1. If only I had adopted a training split more in line with my goals...

Although I believed I was lifting weights for performance enhancement, I was unknowingly training like a bodybuilder all along: chest and triceps on Monday, back and biceps on Wednesday, leg (singular, since I’m an amputee) and shoulders on Saturday. Muscles, not movements, were all I knew.

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In hindsight, I was more “show” than “go,” with hulking but stiff muscles. Full-body workouts utilizing techniques like supersets (push/pull) and alternating sets (upper/lower) would have been far more time-efficient. Moreover, they would have left me suppler and with more in the tank for afternoon swim practice, as compared to having two completely smoked muscle groups from my morning body part lift.

2. If only I had prioritized strength and power…

In my prime, I could do 80 consecutive push-ups, yet I could barely bench my own bodyweight. Until I obtained my personal trainer certification, I had no concept of a strength protocol. In fact, I was under the impression that the lower the reps, the bigger you get, end of story. So for fear of getting overly bulky, I spent most of my time in the 12-15 rep range, with a heavy dose of unstable surface training thrown in, since someone I (mistakenly) trusted told me that was how you get strong.

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As a sprinter, my longest race was over in less than a minute. What I really needed was not muscular endurance, but rather power. And power can only be realized, of course, with a solid foundation of strength.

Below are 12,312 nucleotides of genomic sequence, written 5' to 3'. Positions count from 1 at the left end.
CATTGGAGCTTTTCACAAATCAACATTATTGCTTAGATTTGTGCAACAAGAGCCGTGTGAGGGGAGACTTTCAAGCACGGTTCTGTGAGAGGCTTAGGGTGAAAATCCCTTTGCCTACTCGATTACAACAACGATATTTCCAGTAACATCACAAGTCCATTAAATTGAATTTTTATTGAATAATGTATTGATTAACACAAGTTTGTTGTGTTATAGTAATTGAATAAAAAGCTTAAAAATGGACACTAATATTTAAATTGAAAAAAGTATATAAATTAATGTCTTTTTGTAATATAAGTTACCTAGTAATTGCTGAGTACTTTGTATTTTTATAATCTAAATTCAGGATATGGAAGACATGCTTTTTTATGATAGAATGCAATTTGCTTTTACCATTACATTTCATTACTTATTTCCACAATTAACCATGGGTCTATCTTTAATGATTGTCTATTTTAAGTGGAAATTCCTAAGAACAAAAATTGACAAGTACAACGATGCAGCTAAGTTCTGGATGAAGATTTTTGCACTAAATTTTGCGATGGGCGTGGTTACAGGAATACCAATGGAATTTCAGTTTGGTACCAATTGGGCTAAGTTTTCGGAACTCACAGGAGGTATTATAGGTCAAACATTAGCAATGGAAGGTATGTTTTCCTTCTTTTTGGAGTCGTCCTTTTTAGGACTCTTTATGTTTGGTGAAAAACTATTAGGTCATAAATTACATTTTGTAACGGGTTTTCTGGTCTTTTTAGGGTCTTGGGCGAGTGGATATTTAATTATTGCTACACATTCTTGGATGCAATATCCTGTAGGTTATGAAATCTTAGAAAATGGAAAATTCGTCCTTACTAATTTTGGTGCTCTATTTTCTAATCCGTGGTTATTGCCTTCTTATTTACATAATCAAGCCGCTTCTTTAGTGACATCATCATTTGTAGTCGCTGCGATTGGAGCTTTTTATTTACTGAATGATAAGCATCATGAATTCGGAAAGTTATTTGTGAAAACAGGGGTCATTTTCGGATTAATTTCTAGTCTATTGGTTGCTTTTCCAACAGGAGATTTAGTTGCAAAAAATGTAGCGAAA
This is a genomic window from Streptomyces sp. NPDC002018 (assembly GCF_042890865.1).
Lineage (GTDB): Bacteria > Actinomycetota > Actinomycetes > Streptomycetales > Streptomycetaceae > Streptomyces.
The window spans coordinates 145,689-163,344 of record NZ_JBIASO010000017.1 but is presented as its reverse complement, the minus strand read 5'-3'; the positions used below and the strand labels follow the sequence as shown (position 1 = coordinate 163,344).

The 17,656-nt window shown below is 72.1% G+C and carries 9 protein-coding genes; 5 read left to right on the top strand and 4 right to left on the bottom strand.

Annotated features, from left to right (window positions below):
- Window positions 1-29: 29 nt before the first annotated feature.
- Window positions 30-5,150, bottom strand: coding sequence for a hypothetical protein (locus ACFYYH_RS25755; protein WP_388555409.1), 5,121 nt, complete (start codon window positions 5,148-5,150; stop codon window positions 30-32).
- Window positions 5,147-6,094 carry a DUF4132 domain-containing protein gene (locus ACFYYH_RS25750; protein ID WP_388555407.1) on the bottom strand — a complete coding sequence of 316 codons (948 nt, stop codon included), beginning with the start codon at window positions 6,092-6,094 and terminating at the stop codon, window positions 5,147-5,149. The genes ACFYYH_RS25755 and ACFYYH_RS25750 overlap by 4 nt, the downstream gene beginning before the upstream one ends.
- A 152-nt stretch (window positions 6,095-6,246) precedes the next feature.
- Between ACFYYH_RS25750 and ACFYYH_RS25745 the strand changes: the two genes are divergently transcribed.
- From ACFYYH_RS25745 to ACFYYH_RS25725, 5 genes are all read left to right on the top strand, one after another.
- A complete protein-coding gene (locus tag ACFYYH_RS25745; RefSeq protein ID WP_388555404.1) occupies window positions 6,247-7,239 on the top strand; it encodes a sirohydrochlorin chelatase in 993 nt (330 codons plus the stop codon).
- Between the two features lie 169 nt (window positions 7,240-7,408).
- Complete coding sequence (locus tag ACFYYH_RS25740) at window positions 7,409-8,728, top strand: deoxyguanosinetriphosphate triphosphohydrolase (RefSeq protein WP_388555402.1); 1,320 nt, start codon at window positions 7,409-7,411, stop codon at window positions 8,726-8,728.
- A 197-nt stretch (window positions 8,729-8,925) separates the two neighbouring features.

3. If only I had addressed my weaknesses and asymmetries...

I’ll admit it: I skipped leg day. Often. When my schedule got hectic and I missed my Friday workout, instead of going back and making it up, I usually just started fresh on Monday with my bread and butter: chest and triceps. These workouts were the shortest – not to mention the most fun – and I had physics homework to do! I also usually saved “abs” for last, and I almost invariably ran out of time.

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Even when I did do legs, since I didn’t use my residual limb much in the water, I decided not to waste time strengthening it outside the pool. Boy, did my blind eye towards symmetry have a negative effect on my low back. Nowadays, I’ve added bilateral rack pulls, good mornings, back extensions, and hip thrusts in an effort to even out the imbalance. All in all, more of an emphasis on my lower body and core undoubtedly would have provided a performance-enhancing boost.

4. If only I had emphasized closed chain compound lifts for my lower body...

As an amputee, it was important that I play it safe in the gym. My earliest memory of a barbell involves a crowded high school weight room, the less-than-watchful eye of the athletic trainer, high pulls, and – you guessed it – crippling low back pain the next day. After that incident, when I didn’t skip leg day, I stuck mostly to machines (and single leg balancing on a BOSU ball, of course).

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Unfortunately, the leg press and leg extension don’t offer nearly the same carryover to swim starts and turns as squats, deadlifts, and cleans. As it turns out, with proper coaching and lots of practice, I can actually perform all the aforementioned big lifts on one leg – and pretty darn well, at that.

5. If only I had trained my core for three-dimensional stability...